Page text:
Ten Things You Need to Know Today: Tuesday 26 Nov 2019
Chief rabbi criticises Corbyn over anti-Semitism response
The UK’s Chief Rabbi Ephraim Mirvis has made an unusual political intervention, writing an opinion piece for The Times in which he asks if Jeremy Corby is “unfit for office”. Mirvis accuses Labour of a “failure of leadership” over the handling of anti-Semitism within the party and says commentators who view the allegations as a political smear are wrong because racism has “taken root”.
Johnson ‘risking biggest Brexit crisis yet’
The UK’s former ambassador to the EU has warned that Prime Minister Boris Johnson is sowing the seeds of “the biggest crisis of Brexit to date”. Sir Ivan Rogers told an audience in Glasgow last night that the Tory leader’s vow to “get Brexit done” will involve making “a lot of concessions” to secure his deal - and will leave EU negotiators a “huge open goal opportunity”.
Impeachment inquiry: judge tells Trump that ‘presidents are not kings’
A federal judge in the US has ruled that Donald Trump’s aides must give evidence to the inquiry into the president’s dealings with Ukraine, despite the administration’s argument that senior White House officials are immune from congressional subpoenas. Judge Ketanji Brown Jackson said that “presidents are not kings” as he delivered the ruling, which specifically compels former White House counsel Don McGahn to testify.
Harry Dunn’s father urges voters to unseat Raab
The father of Harry Dunn is urging voters to unseat Foreign Secretary Dominic Raab over his “outrageous” handling of the case surrounding the 19-year-old’s road death. Tim Dunn confronted Raab at an election hustings in East Molesey yesterday to ask why the politician has failed to publicly call for the return to the UK of the US diplomat’s suspected of driving the car that hit the teenager.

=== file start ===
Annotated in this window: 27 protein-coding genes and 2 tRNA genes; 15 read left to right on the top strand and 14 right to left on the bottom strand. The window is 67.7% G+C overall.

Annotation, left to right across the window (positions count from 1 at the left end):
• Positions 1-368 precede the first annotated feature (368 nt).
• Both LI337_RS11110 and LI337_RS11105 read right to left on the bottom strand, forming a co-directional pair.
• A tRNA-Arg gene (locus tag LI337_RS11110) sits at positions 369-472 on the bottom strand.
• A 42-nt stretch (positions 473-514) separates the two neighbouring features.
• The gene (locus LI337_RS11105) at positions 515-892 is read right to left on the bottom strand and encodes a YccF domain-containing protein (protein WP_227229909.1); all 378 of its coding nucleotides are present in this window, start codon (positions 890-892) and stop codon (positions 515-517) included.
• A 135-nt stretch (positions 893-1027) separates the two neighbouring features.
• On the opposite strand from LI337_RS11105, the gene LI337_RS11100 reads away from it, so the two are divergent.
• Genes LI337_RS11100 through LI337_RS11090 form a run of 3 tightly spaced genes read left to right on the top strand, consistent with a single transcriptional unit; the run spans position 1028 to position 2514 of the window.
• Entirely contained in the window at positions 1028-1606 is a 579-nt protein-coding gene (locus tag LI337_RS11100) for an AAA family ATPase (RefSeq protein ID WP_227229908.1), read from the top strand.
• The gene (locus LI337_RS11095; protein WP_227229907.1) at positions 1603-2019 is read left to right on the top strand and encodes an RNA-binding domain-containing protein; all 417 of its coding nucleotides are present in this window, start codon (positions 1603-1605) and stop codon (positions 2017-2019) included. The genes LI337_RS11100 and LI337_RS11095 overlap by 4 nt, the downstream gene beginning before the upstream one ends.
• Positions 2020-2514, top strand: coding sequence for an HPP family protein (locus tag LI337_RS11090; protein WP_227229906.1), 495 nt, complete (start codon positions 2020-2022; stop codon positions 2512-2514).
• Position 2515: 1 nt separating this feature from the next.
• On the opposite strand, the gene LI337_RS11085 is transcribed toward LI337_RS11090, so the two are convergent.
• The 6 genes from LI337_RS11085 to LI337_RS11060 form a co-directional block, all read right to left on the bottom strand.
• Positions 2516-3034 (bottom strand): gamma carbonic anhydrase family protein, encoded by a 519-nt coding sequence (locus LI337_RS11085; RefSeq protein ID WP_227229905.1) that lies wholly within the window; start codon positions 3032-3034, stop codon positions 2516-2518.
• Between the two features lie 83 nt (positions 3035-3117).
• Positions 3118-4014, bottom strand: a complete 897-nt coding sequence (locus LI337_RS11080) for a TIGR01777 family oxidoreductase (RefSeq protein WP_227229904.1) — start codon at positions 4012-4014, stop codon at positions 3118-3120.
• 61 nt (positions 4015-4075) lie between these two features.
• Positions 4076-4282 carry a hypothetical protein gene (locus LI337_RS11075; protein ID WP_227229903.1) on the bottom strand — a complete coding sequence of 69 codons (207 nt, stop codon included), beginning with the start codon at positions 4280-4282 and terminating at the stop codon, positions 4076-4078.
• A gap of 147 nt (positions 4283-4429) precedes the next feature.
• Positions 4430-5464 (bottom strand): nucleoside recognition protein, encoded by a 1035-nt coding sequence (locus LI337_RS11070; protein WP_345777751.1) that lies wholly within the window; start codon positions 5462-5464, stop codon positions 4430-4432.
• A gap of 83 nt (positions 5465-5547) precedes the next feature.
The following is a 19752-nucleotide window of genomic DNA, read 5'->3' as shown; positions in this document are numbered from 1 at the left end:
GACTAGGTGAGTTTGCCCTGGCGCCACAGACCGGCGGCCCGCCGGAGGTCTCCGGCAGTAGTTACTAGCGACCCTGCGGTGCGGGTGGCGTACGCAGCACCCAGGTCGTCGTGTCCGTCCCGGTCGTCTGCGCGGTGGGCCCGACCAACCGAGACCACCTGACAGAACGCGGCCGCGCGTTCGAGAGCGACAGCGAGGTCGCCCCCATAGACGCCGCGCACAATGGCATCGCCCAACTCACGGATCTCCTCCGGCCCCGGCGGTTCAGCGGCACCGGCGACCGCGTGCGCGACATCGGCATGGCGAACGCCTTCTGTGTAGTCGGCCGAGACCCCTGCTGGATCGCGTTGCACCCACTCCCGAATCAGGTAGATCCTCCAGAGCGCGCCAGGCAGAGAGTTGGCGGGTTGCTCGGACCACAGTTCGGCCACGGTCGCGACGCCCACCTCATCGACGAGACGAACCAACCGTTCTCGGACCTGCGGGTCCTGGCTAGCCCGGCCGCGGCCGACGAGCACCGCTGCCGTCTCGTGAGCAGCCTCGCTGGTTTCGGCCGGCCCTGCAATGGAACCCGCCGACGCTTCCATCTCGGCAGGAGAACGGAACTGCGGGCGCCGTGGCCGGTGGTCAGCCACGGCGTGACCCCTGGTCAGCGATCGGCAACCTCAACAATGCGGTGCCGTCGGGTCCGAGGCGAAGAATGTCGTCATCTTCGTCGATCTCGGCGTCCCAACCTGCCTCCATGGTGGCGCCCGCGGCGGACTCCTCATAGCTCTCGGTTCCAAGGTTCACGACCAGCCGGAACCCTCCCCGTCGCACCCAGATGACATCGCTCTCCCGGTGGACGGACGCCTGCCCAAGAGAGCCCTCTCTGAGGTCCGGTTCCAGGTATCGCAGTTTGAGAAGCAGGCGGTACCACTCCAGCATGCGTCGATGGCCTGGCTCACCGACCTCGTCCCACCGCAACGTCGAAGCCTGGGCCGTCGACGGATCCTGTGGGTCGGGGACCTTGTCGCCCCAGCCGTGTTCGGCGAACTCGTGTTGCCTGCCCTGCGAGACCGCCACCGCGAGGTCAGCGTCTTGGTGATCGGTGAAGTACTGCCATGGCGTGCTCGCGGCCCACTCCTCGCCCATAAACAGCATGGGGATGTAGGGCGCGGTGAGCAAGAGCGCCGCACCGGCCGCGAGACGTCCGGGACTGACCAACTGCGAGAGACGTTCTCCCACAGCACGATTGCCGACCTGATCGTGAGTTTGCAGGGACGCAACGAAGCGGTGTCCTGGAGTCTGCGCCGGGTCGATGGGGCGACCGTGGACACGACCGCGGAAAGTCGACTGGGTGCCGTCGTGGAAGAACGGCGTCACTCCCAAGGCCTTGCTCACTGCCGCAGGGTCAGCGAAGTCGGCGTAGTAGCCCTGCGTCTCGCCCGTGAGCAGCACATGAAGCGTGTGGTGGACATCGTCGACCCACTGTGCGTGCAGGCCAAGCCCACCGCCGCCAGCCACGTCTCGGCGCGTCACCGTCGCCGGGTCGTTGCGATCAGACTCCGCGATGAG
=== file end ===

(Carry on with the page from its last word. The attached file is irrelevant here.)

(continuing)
Funeral firm viewed customers as ‘gazelles’ to be hunted, say former staff
Whistle-blowers who worked in a call centre for funeral firm Prosperous Life say employees were urged to barrage elderly people with dozens of calls a week, The Guardian reports. The former staff say they were told to think of potential customers as “gazelles” to hunt.
Australia: police find body of missing Briton
Police in Victoria have found the body of missing British tourist Aslan King in a creek about half a mile from where he was last seen on Saturday. The 25-year-old illustrator was camping with friends near the Twelve Apostles tourist site when he reportedly hit his head, suffered a seizure and ran off into the bush.
Google fires ‘Thanksgiving Four’ amid protests
Google has fired four employees who say they were “organising for a better workplace”. The sackings of the workers, dubbed the Thanksgiving Four, comes after they staged a demonstration at the company’s San Francisco office on Friday that was attended by more than 200 fellow employees. Google insists they were let go because they had shared employee data inappropriately.
Which? warns Black Friday deals are mostly hype
Which? is warning that most of the discounts offered by firms on “Black Friday” - the Friday after the US holiday Thanksgiving - are illusory. The consumer group has estimated that just one in 20 of the discounts offered in the sales, which start this week, are actually cheaper than the usual year-round pricing.
Indian doctors remove 16lb kidney from patient
Doctors in India have removed a kidney weighing about as much as two newborn babies from a patient suffering from a condition called Autosomal Dominant Polycystic Kidney Disease. Medics say the 7.4kg (16.3lbs) kidney was removed because it had become infected, and not because of its unusual size.
Briefing: what is Lassa fever?
Three British citizens have been brought back to the UK from Sierra Leone for medical tests after coming into close contact with two Dutch doctors diagnosed with a potentially fatal virus described as a cousin of Ebola.
It is a hemorrhagic fever caused by the Lassa virus and is carried by wild rats, which spread the virus through their urine and droppings.